Nitro compound

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The structure of the nitro group

Nitro compounds are organic compounds that contain one or more nitro functional groups (−NO2). They are often highly explosive, especially when the compound contains more than one nitro group and is impure. The nitro group is one of the most common explosophores (functional group that makes a compound explosive) used globally. This property of both nitro and nitrate groups is because their thermal decomposition yields molecular nitrogen (N2) gas plus considerable energy, due to the high strength of the bond in molecular nitrogen.

The nitro group is also strongly electron-withdrawing. This makes the C−H bonds alpha to the nitro group acidic. The pKas of nitromethane and isopropyl nitrate, reported by Matthews and Bordwell respectively, are 17.2 and 16.9.[1][2][3]

Aromatic nitro compounds are typically synthesized by the action of a mixture of nitric and sulfuric acids on an organic molecule. The one produced on the largest scale, by far, is nitrobenzene. Many explosives are produced by nitration including trinitrophenol (picric acid), trinitrotoluene (TNT), and trinitroresorcinol (styphnic acid).[4]

Occurrence in nature[edit]

Chloramphenicol is a rare example of a naturally-occurring nitro compound. At least some naturally occurring nitro groups arise by the oxidation of amino groups.[5] 2-Nitrophenol is an aggregation pheromone of ticks.

Examples of nitro compounds are rare in nature. 3-Nitropropionic acid found in fungi and plants (Indigofera). Nitropentadecene is a defense compound found in termites. Nitrophenylethane is found in Aniba canelilla.[6] Nitrophenylethane is also found in members of the Annonaceae, Lauraceae and Papaveraceae.[7]

Many flavin-dependent enzymes are capable of oxidizing aliphatic nitro compounds to less-toxic aldehydes and ketones. Nitroalkane oxidase and 3-nitropropionate oxidase oxidize aliphatic nitro compounds exclusively, whereas other enzymes such as glucose oxidase have other physiological substrates.[8]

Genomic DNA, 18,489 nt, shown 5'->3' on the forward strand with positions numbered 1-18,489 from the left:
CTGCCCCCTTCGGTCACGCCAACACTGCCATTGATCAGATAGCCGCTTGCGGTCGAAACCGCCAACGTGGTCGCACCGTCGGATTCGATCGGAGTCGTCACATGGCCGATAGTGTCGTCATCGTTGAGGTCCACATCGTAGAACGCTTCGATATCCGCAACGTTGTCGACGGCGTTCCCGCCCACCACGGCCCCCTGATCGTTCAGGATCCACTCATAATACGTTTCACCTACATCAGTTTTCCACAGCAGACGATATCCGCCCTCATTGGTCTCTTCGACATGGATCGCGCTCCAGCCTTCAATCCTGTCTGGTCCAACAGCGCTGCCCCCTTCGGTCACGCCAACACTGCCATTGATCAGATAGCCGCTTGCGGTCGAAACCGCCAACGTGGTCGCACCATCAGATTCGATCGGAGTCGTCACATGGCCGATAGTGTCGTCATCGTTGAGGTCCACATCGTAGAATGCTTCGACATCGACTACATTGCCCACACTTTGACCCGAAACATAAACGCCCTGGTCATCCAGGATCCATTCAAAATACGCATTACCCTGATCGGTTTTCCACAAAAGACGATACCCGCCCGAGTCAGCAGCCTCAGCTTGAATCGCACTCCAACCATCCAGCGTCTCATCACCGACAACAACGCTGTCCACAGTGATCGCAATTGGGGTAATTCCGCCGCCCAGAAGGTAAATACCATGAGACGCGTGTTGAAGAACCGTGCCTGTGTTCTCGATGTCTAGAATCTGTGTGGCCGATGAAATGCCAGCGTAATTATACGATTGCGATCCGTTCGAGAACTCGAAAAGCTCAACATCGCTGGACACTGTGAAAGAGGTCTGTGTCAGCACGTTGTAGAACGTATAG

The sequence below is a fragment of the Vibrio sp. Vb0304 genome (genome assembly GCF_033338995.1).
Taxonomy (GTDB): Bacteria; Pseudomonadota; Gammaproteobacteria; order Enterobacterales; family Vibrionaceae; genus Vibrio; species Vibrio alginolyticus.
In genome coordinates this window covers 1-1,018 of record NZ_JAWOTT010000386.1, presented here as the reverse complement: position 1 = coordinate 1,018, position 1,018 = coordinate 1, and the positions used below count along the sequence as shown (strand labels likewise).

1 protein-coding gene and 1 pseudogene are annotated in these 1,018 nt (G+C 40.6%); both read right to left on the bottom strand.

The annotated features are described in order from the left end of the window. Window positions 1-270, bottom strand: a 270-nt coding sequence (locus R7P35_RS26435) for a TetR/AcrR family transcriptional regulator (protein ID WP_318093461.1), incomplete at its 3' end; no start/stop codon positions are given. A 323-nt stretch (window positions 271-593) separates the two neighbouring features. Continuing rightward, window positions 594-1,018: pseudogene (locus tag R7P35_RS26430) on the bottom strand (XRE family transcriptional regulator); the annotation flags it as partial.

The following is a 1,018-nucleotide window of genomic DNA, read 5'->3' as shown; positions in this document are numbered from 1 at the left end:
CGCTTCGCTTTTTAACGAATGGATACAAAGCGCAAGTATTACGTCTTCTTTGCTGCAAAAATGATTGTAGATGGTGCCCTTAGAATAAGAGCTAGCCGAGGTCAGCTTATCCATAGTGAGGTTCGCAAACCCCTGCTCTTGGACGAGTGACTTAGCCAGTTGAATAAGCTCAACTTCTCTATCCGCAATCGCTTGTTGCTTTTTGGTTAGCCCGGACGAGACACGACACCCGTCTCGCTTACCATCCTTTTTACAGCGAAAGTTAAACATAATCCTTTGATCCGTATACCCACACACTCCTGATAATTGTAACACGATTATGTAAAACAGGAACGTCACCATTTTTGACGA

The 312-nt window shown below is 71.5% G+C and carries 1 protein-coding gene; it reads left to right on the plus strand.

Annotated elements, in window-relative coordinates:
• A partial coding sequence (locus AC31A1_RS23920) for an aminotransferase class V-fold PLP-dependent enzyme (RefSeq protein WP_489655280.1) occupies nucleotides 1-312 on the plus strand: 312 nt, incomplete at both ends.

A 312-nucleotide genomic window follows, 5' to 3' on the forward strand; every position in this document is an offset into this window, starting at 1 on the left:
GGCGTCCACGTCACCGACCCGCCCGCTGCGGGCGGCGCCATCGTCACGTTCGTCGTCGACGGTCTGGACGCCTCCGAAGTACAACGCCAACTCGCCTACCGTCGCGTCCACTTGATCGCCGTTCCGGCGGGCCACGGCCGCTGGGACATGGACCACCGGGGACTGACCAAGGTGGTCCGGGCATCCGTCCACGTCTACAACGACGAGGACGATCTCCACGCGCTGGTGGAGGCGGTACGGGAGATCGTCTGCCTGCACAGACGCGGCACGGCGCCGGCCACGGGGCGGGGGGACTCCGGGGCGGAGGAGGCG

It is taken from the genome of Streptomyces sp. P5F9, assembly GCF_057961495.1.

In organic synthesis various methods exist to prepare nitro compounds.

Aliphatic nitro compounds[edit]

Aliphatic nitro compounds can be synthesized by various methods; notable examples include:

Aromatic nitro compounds[edit]

In a classic electrophilic substitution reaction, nitric acid and sulfuric acid produce the nitronium ion, which reacts with aromatic compounds in aromatic nitration. Another method, starting from halogenated phenols, is the Zinke nitration.


Nitro compounds participate in several organic reactions, the most important being their reduction to the corresponding amines:

RNO2 + 3 H2 → RNH2 + 2 H2O

Virtually all aromatic amines (anilines) are derived from nitroaromatics.

Aliphatic nitro compounds[edit]

The ter Meer reaction
In one study, a reaction mechanism is proposed in which in the first slow step a proton is abstracted from nitroalkane 1 to a carbanion 2 followed by protonation to a nitronate 3 and finally nucleophilic displacement of chlorine based on an experimentally observed hydrogen kinetic isotope effect of 3.3.[18] When the same reactant is reacted with potassium hydroxide the reaction product is the 1,2-dinitro dimer[19]

Aromatic nitro compounds[edit]

Nitro compound hydrogenation

See also[edit]


  1. ^ Reich, Hans. "Bordwell pKa table: "Nitroalkanes"". University of Wisconsin Chemistry Department. Retrieved 17 January 2016.